THE YAWNS… – More often than not, yawning is the result of one being absent-minded during the salāh. Nonetheless, if it does occur, one should first try to suppress it (by closing the mouth). If one is unable to do so, then the right hand should be used to cover the mouth, if one is in the standing position. Otherwise the left hand should be used if in any other posture of the salāh.
NOTE: It is makrūh to use the hand to cover the mouth when yawning during salāh if one is able to suppress it by doing so with the mouth only.7 Sounds such as ‘Ha…’ etc. should not be uttered while yawning as this has been prohibited in the Ahadith.8
FIDDLING – The most obvious and apparent sign of an inattentive mind is that of fiddling and fidgeting. Saeed Ibn Musayyib رحمه الله, a great Tābi’ī, once saw a man who was fidgeting with his beard during the salāh and commented, “If this man was attentive, his body would have (also) being motionless.”9 If the mind is alert and attentive, subsequently, the physical body also becomes composed and tranquil. Let us avoid all unnecessary movement during the salāh.
SHORT AND SWEET – Initially, concentration should be developed by performing shorter (not quick and hasty) salāhs while trying to focus in each posture. Once the desired concentration is achieved, one may then perform lengthier rakats of salāh. This was the practice of many of our pious elders.
A GROSS MISUNDERSTANDING – A common understanding of an attentive salāh is that, one should be totally absorbed and oblivious of one’s surroundings during the salāh. This is incorrect. Experiencing such a condition is simply a gift from Allah Y and is in no way a requirement of salāh. In fact, at times this may even be a subtle scheme from Shaytan to sway us away from mustering up courage and attempting to perform a perfect salāh. Since, one would think that such a salāh is out of my reach and impossible for me to perform, so I’ll just carry on with my old inattentive one. Nevertheless, an attentive salāh simply means that one should be aware and realise what one is doing during the course of the salāh. For example, one should be conscious of the fact that now I am reciting Sūrah Fatiha, or now I am going into ruku, sajda etc. this much is sufficient when initially correcting our salāh.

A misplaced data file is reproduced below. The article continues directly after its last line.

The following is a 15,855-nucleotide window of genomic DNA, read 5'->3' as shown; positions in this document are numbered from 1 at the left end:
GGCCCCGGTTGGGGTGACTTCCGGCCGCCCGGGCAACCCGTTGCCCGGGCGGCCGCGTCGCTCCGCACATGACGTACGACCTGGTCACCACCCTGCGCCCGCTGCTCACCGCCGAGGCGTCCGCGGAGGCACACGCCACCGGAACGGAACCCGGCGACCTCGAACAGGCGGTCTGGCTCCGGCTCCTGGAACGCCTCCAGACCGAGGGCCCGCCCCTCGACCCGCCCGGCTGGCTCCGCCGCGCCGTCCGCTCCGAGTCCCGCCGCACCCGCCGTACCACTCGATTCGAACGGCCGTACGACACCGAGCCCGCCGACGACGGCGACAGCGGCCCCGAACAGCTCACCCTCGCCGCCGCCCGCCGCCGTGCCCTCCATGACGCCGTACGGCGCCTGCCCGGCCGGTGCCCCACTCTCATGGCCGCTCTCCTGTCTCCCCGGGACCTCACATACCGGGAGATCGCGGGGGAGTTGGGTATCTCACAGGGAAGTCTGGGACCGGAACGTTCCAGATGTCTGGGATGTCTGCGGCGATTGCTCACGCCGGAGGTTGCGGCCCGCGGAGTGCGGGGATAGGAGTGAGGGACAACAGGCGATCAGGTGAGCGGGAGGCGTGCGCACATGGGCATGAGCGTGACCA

If after carefully practicing on these points, one still does not achieve the desired concentration, one should not be disillusioned. Remember that concentration comes through practice while salāh has to be performed in all circumstances, with or without concentration. Shaytan will find this to be an ideal opportunity to sway us away from salāh with thoughts such as, ‘what good is your salāh if your mind is wandering all over the place?’ The Úlama state that our effort is to ‘try’ to concentrate in the event of not having achieved concentration. Allah Y wants to see our sincere attempt in developing that better salāh. If one entertains stray thoughts during the salāh, repent sincerely and make a resolute intention of improving the salāh. In addition to this brief compilation, the following books should also be consulted:
1) IS YOUR SALAH CORRECT – by Moulana Fadlur Rahman Azmi دامت بركاتهم
2) And especially, the transcribed bayans of Moulana Abdul Hamid Ishaq دامت بركاتهم entitled, ANWAARUS SALAH.